All these changes are just not getting the job done. For a pure gaming part with no double precision, unlike hawaii, on a superior node, 5.7 billions transistors of Polaris should outperform 6.2 billion hawaii transistors.

Pascal was able to beat the titan X by 30% using 10% less transistors.

RX480 loses to the 390x by 10% while giving double precision the boot while using 9% less transistors, and they were the ones that made the bigger architectural changes.


This is the most disappointing things. AMD should have gained more for the architectural changes.

What we have is AMD shuffling around it's transistor to beef some things up while making some things weaker which for all their changes = the same performance. That is a waste of R and D. What we need from GCN, if they are to keep on using it, are changes that result in overall increases in performance across the board, not weakening in some area while others increase so the overall performance is the same.
the "perf gain" is mostly attributed to the difference between clock speed, although it can be argued otherwise as Pascal uses a bit less transistors.

Pascal GP104 doesn't have that much of a throughput in double precision, or rather GP104 doesn't have any DP units, they rely on software to translate DP workload for the SP units.
comparatively GP100 (tesla P100) has 40% more CUDAs, but has 15.3billion transistors, that is because its mostly made out of DP units.
GP106 = 1280:80:48 @ 1708Mhz | ???mm^2 @ ??? transistors = 0.14 TFLOPs Double Precision
GP104 = 2560:160:64 @ 1733Mhz | 314mm^2 @ 7.2 billion transistors = 0.28 TFLOPs Double Precision
GP100 = 3584:???:?? @ 1480Mhz | 610mm^2 @ 15.3 billion transistors = 1.30 TFLOPs Double Precision


i can't say much for transistor count, as theres some notable difference between finfet and planar.
on a side note, the reason why Tonga has such a high transistor count, is probably because it has a 128bit disabled bus for whatever reason.
Edited by epic1337 - 7/8/16 at 12:29am
post #577 of 735
Quote:
Originally Posted by tajoh111 View Post

Since they are near doubling shader count again, they are going to run into similar bottlenecks again with Vega, if vega only gets 64 ROPs.

It would have been better if Polaris started with 64 ROPs while Vega got 128.
If we going to fawn over those improvements, what are we going to say about pascal? It has 50% increase of the performance over the rx 480 with the same bandwidth of polaris. And this is with 25% of it's shader's disabled.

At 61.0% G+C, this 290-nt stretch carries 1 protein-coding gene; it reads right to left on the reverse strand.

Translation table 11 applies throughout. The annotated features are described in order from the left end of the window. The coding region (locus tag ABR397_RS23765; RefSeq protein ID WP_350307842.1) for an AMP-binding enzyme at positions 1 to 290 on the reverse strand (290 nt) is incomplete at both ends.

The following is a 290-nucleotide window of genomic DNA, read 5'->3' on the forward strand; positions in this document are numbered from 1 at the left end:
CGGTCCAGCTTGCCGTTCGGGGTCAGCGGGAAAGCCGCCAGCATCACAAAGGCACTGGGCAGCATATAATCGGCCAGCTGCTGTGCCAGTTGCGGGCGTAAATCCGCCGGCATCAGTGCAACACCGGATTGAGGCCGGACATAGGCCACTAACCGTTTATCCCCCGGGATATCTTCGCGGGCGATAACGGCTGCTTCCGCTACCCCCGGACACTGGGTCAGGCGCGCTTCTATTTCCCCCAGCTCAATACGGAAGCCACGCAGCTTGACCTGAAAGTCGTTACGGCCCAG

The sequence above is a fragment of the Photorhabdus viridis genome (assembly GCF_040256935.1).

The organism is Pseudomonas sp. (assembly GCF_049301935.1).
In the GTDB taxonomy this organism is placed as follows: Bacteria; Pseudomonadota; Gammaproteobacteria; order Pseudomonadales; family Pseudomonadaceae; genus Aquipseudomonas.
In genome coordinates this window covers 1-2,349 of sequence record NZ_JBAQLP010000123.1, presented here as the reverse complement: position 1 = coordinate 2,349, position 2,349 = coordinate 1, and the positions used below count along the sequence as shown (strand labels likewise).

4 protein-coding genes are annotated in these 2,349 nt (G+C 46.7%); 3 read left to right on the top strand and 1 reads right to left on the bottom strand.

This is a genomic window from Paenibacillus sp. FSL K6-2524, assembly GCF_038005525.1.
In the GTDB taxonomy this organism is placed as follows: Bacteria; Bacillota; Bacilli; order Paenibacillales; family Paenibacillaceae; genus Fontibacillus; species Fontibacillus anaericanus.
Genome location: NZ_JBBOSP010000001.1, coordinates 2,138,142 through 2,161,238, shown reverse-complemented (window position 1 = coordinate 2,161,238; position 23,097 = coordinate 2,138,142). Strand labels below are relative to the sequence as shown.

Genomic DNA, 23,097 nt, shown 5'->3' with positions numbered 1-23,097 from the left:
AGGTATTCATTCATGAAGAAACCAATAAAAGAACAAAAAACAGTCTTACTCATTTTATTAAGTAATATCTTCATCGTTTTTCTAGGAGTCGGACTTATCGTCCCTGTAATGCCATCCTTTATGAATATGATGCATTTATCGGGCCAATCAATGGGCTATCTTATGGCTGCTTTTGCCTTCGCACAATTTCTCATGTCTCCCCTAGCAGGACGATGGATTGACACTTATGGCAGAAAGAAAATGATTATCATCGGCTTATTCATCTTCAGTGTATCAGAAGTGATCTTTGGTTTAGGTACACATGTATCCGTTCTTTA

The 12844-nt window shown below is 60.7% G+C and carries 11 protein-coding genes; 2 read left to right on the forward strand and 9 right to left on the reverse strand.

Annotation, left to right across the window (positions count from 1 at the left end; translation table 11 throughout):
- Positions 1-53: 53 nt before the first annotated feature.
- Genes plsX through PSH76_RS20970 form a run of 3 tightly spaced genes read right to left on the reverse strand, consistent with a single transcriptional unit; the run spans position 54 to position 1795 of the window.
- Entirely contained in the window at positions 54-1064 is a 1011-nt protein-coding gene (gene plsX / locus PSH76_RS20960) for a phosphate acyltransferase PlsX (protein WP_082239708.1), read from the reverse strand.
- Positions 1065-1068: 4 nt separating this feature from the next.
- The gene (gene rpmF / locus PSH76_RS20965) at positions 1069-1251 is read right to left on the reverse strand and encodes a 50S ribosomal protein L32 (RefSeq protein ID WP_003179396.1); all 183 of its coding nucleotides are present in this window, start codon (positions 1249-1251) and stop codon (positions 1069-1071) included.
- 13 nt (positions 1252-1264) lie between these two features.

The problem with being marveled by these accomplishment is that Tonga actually didn't shrink the die down or decrease the number of transistors vs Tahiti/hawaii. Tonga is actually a bit bigger and has 20% more transistors than tahiti but has performance maybe 5% better overall. I would be more impressed if the changes in Tonga and similarly Polaris(not changes due to change in node) decreased the transistor count for the same performance or increased the performance per transistor or performance per mm2 of die. This is what happened between the transition between kepler and maxwell and maxwell vs pascal. And this is what AMD needs to do to catch up.

Why AMD has been letting so many people down is for their changes to GCN, they are not increasing the performance per transistor or die size. This comes with good architectural changes. If their changes were actually doing things which increased the IPC, for the number of transistors the rx480 has, it should be 20% faster than it is. Hawaii has double precision which occupy alot of transistors, is 28nm and has better overall performance than the rx480 for 9% percent more transistors.

All these changes are just not getting the job done. For a pure gaming part with no double precision, unlike hawaii, on a superior node, 5.7 billions transistors of Polaris should outperform 6.2 billion hawaii transistors.

Pascal was able to beat the titan X by 30% using 10% less transistors.

RX480 loses to the 390x by 10% while giving double precision the boot while using 9% less transistors, and they were the ones that made the bigger architectural changes.


This is the most disappointing things. AMD should have gained more for the architectural changes.

What we have is AMD shuffling around it's transistor to beef some things up while making some things weaker which for all their changes = the same performance. That is a waste of R and D. What we need from GCN, if they are to keep on using it, are changes that result in overall increases in performance across the board, not weakening in some area while others increase so the overall performance is the same.